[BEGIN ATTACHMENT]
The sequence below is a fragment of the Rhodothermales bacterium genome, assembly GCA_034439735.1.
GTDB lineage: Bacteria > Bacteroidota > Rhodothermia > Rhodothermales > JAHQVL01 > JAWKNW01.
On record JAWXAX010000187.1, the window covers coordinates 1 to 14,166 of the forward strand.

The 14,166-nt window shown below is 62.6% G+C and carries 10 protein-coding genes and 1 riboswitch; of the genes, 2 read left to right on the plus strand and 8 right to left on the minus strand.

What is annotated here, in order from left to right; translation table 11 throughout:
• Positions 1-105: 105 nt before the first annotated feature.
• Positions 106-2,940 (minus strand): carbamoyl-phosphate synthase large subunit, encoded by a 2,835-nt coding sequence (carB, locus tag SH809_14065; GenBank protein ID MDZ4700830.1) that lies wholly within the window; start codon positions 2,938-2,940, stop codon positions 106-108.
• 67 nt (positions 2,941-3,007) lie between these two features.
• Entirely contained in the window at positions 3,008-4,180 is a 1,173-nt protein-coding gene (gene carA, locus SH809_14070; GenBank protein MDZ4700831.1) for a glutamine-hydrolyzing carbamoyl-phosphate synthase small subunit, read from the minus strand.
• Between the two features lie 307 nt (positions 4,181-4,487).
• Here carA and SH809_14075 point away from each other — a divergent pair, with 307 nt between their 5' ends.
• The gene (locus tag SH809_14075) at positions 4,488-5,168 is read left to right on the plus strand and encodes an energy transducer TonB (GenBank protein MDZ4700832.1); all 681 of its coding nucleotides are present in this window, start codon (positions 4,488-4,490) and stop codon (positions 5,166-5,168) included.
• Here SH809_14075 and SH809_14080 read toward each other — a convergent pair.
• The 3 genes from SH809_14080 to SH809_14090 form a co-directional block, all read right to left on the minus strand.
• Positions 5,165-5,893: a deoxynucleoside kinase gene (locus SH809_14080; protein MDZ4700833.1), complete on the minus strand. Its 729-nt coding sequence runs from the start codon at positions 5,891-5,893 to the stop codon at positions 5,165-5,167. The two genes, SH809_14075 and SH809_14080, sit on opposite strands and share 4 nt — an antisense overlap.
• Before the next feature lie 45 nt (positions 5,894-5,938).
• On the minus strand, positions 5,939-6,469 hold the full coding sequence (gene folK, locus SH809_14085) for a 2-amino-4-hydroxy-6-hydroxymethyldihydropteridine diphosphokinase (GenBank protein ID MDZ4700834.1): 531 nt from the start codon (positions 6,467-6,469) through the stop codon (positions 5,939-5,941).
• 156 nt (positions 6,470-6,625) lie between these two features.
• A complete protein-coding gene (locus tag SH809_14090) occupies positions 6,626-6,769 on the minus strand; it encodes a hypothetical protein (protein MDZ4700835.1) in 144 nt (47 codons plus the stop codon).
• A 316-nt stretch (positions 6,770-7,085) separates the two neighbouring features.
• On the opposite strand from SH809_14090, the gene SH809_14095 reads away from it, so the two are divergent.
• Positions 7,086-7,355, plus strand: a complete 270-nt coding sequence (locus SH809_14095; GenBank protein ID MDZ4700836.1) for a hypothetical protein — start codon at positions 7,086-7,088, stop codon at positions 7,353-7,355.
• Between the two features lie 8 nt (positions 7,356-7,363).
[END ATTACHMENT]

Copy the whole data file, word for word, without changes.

The sequence below is a fragment of the Rhodothermales bacterium genome, assembly GCA_034439735.1.
GTDB lineage: Bacteria > Bacteroidota > Rhodothermia > Rhodothermales > JAHQVL01 > JAWKNW01.
On record JAWXAX010000187.1, the window covers coordinates 1 to 14,166 of the forward strand.

The 14,166-nt window shown below is 62.6% G+C and carries 10 protein-coding genes and 1 riboswitch; of the genes, 2 read left to right on the plus strand and 8 right to left on the minus strand.

What is annotated here, in order from left to right; translation table 11 throughout:
• Positions 1-105: 105 nt before the first annotated feature.
• Positions 106-2,940 (minus strand): carbamoyl-phosphate synthase large subunit, encoded by a 2,835-nt coding sequence (carB, locus tag SH809_14065; GenBank protein ID MDZ4700830.1) that lies wholly within the window; start codon positions 2,938-2,940, stop codon positions 106-108.
• 67 nt (positions 2,941-3,007) lie between these two features.
• Entirely contained in the window at positions 3,008-4,180 is a 1,173-nt protein-coding gene (gene carA, locus SH809_14070; GenBank protein MDZ4700831.1) for a glutamine-hydrolyzing carbamoyl-phosphate synthase small subunit, read from the minus strand.
• Between the two features lie 307 nt (positions 4,181-4,487).
• Here carA and SH809_14075 point away from each other — a divergent pair, with 307 nt between their 5' ends.
• The gene (locus tag SH809_14075) at positions 4,488-5,168 is read left to right on the plus strand and encodes an energy transducer TonB (GenBank protein MDZ4700832.1); all 681 of its coding nucleotides are present in this window, start codon (positions 4,488-4,490) and stop codon (positions 5,166-5,168) included.
• Here SH809_14075 and SH809_14080 read toward each other — a convergent pair.
• The 3 genes from SH809_14080 to SH809_14090 form a co-directional block, all read right to left on the minus strand.
• Positions 5,165-5,893: a deoxynucleoside kinase gene (locus SH809_14080; protein MDZ4700833.1), complete on the minus strand. Its 729-nt coding sequence runs from the start codon at positions 5,891-5,893 to the stop codon at positions 5,165-5,167. The two genes, SH809_14075 and SH809_14080, sit on opposite strands and share 4 nt — an antisense overlap.
• Before the next feature lie 45 nt (positions 5,894-5,938).
• On the minus strand, positions 5,939-6,469 hold the full coding sequence (gene folK, locus SH809_14085) for a 2-amino-4-hydroxy-6-hydroxymethyldihydropteridine diphosphokinase (GenBank protein ID MDZ4700834.1): 531 nt from the start codon (positions 6,467-6,469) through the stop codon (positions 5,939-5,941).
• 156 nt (positions 6,470-6,625) lie between these two features.
• A complete protein-coding gene (locus tag SH809_14090) occupies positions 6,626-6,769 on the minus strand; it encodes a hypothetical protein (protein MDZ4700835.1) in 144 nt (47 codons plus the stop codon).
• A 316-nt stretch (positions 6,770-7,085) separates the two neighbouring features.
• On the opposite strand from SH809_14090, the gene SH809_14095 reads away from it, so the two are divergent.
• Positions 7,086-7,355, plus strand: a complete 270-nt coding sequence (locus SH809_14095; GenBank protein ID MDZ4700836.1) for a hypothetical protein — start codon at positions 7,086-7,088, stop codon at positions 7,353-7,355.
• Between the two features lie 8 nt (positions 7,356-7,363).